The same app-based approach can be applied to customer payment solutions during and even after the event. By linking their account to the festival app, a customer can open a festival ‘tab’ to order refreshments and merchandise in-app, enjoy the festival experience and settle the bill automatically after the festivities are over.

This means no more standing in line to order, losing cash or having to shout over the music for a bartender’s attention. All fans need to do is show the QR-code automatically generated after making their order. As a result, fans have more time to enjoy their festival experience without the hassle of payments. This solution was pioneered by the organisers of Lowlands Festival in the Netherlands this year.

When payments is an effortless part of the fan’s festival experience, you’ve achieved true conversational commerce. When you cater to all communication channels and ensure payments processes are embedded in each, the customer can contact and do business with you the way they want. They have both the optimal Customer Experience and the incentive to come back to you again and again.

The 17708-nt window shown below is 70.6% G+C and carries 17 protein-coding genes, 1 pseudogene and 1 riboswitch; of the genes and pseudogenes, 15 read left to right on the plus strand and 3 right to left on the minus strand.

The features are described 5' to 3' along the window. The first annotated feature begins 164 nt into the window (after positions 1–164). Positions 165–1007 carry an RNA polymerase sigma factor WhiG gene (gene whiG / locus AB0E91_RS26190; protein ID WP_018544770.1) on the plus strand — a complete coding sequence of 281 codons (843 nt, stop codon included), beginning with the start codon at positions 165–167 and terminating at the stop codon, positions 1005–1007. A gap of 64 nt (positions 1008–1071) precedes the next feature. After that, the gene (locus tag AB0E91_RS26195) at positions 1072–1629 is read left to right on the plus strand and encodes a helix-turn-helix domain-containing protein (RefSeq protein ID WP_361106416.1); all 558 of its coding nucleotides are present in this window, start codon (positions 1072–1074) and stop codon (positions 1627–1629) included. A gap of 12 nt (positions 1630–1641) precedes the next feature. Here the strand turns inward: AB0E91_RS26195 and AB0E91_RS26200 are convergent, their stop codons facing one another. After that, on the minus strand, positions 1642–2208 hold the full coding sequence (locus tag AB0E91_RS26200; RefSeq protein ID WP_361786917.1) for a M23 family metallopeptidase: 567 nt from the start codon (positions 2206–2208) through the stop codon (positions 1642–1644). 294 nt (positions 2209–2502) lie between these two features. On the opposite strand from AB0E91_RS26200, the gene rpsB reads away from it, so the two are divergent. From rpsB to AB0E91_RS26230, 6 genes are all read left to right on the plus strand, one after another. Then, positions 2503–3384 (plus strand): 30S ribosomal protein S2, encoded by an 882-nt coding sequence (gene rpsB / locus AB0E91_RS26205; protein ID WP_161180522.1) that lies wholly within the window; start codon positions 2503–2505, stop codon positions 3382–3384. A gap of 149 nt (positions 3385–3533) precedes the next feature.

The new communication age

Personalised contact and conversational commerce are only the first step. If you want to understand your audience to their core, imagine all the other platforms your audience use and link them to their festival account. With the consent and approval of the fans, all relevant social media accounts could be linked to a single customer data platform. This way, you could analyse their favourite artists and make relevant suggestions to the customer in real time, such as which stage to visit and when to get the best views.

In order to deliver this next level communication experience, event organisers need one platform that ticks all the boxes – from data collection to messaging and processing payments. With the right tools and data infrastructure, however, the truly customised fan experience of the future is there for the taking.


Alan PerksAlan PerksSeptember 23, 2019
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11min5208

In an age of digital disruption, creating powerful experiences has never been more important.